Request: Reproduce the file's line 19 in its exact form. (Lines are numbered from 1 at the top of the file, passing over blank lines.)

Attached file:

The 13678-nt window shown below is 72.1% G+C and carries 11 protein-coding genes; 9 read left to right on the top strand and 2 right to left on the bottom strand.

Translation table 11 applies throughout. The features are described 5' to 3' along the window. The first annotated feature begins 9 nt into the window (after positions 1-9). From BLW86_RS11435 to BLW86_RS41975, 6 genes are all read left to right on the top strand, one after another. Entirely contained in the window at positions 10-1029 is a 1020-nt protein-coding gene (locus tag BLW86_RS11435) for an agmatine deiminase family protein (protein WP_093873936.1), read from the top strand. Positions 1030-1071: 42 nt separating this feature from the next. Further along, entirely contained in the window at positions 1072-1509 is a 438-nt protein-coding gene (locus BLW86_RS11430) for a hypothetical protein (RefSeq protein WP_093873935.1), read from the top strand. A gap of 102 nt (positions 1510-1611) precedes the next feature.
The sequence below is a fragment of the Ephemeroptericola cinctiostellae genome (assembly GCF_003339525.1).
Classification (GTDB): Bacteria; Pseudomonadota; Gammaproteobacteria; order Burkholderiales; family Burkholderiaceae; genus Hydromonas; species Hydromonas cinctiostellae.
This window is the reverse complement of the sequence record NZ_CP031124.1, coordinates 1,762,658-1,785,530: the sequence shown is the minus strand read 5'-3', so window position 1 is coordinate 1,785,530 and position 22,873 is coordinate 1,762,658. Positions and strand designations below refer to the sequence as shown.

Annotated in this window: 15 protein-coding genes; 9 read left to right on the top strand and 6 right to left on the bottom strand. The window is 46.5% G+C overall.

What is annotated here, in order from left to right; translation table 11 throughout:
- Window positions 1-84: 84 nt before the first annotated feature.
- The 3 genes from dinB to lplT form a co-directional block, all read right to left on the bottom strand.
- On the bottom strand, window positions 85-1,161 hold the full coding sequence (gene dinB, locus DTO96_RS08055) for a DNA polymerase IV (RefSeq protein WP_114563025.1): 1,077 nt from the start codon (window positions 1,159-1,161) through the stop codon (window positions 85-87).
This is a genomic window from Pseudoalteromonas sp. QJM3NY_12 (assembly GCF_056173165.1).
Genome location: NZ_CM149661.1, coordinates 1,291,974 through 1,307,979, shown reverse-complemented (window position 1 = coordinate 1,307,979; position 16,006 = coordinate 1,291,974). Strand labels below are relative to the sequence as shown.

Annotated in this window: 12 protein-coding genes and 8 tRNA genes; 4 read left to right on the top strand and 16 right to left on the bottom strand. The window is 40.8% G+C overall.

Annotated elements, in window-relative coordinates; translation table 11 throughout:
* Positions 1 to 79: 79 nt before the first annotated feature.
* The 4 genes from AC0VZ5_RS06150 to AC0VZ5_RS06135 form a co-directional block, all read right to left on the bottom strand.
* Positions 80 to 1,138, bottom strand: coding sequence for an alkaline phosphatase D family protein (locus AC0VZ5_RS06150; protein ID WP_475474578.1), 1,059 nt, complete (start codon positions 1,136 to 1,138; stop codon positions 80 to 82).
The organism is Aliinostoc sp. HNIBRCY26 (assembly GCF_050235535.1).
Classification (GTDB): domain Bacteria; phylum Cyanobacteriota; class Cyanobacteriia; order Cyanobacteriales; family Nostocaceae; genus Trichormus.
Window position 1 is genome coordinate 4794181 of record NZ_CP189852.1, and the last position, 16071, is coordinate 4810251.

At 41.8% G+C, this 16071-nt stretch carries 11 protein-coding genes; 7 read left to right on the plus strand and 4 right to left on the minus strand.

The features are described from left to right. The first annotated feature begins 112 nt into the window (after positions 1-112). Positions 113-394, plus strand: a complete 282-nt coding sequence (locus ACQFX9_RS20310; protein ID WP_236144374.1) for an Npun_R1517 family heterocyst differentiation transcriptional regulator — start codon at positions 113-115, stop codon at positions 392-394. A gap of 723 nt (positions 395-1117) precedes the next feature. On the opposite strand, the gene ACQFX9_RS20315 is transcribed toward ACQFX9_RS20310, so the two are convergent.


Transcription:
Classification (GTDB): domain Bacteria; phylum Cyanobacteriota; class Cyanobacteriia; order Cyanobacteriales; family Nostocaceae; genus Trichormus.